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Victoria toys with cloud-seeding technology

Jeff Waters, Friday November 12, 2010 - 09:15 EDT
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Cloud seeding could possibly boost Melbourne's depleted dams - ABC

The Victorian Government is looking into the viability of using cloud seeding to generate man-made rain.

Cloud seeding is achieved by releasing silver iodide into super-cold, water-bearing clouds, either from a plane or from the ground.

But little is known about the long-term environmental effects of the chemicals used to create the rainfall.

Other states are either using or considering the cloud seeding technology to boost water for hydroelectricity.

Dr Steven Siems, a scientist with Monash University, says Victoria has commissioned scientific research into the possibility of creating rain or snow over its drinking water catchments, with a view to possibly boosting Melbourne's depleted dams.

He says he is in the process of finalising his climate modelling study and that he thinks cloud seeding would be a good option for Alpine Victoria.

"They wanted to make sure that the conditions existed not only in Victoria but specifically over the catchments of interest," he said.

Dr Siems says cloud seeding could be used to supplement drinking water.

"The aim is really focused over the Victorian Alps, that would naturally mean potable water," he said.

Dr Siems says he has not seen any evidence to suggest there could be any chemical residue from the material used to seed the clouds.

"I haven't seen any evidence to suggest that there is any danger in the build-up of the material in the drinking water," he said.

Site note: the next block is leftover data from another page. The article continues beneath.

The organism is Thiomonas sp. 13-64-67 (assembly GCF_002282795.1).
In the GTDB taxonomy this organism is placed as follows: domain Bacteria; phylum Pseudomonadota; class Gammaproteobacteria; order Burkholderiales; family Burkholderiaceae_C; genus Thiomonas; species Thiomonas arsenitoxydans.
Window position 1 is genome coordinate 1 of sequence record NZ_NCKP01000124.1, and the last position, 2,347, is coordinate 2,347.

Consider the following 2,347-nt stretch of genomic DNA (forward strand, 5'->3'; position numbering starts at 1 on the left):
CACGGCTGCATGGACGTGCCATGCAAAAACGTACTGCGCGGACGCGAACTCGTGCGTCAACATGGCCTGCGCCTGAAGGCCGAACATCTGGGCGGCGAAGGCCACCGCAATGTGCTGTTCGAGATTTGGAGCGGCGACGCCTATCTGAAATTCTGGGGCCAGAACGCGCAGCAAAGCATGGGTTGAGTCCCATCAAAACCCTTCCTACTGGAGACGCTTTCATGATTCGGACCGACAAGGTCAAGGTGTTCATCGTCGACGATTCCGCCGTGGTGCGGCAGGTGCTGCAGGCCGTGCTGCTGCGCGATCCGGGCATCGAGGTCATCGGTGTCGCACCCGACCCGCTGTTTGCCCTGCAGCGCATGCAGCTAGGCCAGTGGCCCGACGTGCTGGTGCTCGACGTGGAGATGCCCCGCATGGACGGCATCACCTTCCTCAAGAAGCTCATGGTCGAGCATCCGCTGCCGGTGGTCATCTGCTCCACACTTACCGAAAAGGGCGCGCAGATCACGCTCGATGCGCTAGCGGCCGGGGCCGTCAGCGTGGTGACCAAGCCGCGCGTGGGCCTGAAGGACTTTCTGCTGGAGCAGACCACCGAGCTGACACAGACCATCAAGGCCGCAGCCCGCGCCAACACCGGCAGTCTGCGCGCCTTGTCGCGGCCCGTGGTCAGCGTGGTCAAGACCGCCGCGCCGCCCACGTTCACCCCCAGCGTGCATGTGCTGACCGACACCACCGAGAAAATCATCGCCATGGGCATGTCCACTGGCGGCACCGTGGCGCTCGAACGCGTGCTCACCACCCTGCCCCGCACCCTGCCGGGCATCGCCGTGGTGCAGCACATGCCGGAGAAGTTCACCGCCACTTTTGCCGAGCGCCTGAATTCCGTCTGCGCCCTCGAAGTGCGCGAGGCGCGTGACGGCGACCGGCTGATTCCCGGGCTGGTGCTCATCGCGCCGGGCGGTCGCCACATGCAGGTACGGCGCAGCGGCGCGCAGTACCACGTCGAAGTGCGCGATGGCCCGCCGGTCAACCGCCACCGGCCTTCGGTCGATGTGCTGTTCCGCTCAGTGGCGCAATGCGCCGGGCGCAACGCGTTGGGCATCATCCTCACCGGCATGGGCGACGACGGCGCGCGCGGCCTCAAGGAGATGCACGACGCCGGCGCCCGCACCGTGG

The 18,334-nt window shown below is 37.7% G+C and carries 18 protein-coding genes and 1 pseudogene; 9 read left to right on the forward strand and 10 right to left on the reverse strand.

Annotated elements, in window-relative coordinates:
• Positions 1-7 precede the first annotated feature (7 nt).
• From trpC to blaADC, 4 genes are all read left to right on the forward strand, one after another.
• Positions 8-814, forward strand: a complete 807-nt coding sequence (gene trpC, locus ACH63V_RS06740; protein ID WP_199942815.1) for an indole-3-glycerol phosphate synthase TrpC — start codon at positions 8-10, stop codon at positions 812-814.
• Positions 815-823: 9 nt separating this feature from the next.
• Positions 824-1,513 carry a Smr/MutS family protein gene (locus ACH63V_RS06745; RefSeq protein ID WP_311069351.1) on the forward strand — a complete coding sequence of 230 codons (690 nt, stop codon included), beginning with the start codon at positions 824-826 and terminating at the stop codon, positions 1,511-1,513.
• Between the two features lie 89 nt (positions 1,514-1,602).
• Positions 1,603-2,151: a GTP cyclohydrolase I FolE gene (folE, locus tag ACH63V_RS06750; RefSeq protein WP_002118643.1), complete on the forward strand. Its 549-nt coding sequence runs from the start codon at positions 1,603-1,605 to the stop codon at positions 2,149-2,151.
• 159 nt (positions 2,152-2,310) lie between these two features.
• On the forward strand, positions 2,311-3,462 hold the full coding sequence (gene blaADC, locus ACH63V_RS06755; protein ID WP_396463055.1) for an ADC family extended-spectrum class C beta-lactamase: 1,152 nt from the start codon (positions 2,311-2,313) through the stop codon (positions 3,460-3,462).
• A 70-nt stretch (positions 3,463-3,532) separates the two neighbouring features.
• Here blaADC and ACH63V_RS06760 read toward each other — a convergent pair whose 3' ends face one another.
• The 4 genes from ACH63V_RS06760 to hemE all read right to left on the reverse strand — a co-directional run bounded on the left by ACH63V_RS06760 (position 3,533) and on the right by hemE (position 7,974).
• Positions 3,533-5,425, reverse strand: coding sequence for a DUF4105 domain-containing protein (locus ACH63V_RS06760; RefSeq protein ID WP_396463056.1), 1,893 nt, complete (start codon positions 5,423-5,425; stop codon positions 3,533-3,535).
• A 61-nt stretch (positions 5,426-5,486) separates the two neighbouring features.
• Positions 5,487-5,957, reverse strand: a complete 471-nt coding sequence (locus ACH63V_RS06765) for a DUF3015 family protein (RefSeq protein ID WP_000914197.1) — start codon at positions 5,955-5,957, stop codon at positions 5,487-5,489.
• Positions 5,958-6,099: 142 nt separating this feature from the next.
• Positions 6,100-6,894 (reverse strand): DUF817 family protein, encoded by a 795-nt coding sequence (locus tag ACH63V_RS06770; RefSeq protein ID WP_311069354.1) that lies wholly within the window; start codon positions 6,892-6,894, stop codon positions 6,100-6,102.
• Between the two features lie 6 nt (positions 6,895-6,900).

Dr Siems also does research for Hydro Tasmania, which has been cloud seeding for about 40 years.

That company's trading services manager, James Pirie, says Victoria has been looking at cloud seeding for at least two years.

He says Hydro Tasmania has not conducted research into residual chemicals.

In New South Wales, the Snowy Hydro company has just published research which says cloud seeding resulted in 14 per cent stronger showers of snow and rain.

It has been welcomed in the Monaro district, for which Primary Industries Minister Steve Whan is the local state member.

"It is proven that it has a positive impact on snowfalls, that it has not had any detrimental impact on down-wind rainfall and also that it hasn't had a detrimental environmental impact," Mr Whan said.

"It is certainly used for town drinking water down the way and of course it is diluted with a lot of other rainfall from around the region but there is no indication that the elements that are used in the cloud seed is having any negative impact."

A spokesman for Victoria's Department of Sustainability and Environment says it cannot comment on the research as the Government is in caretaker mode before the state election.


© ABC 2010

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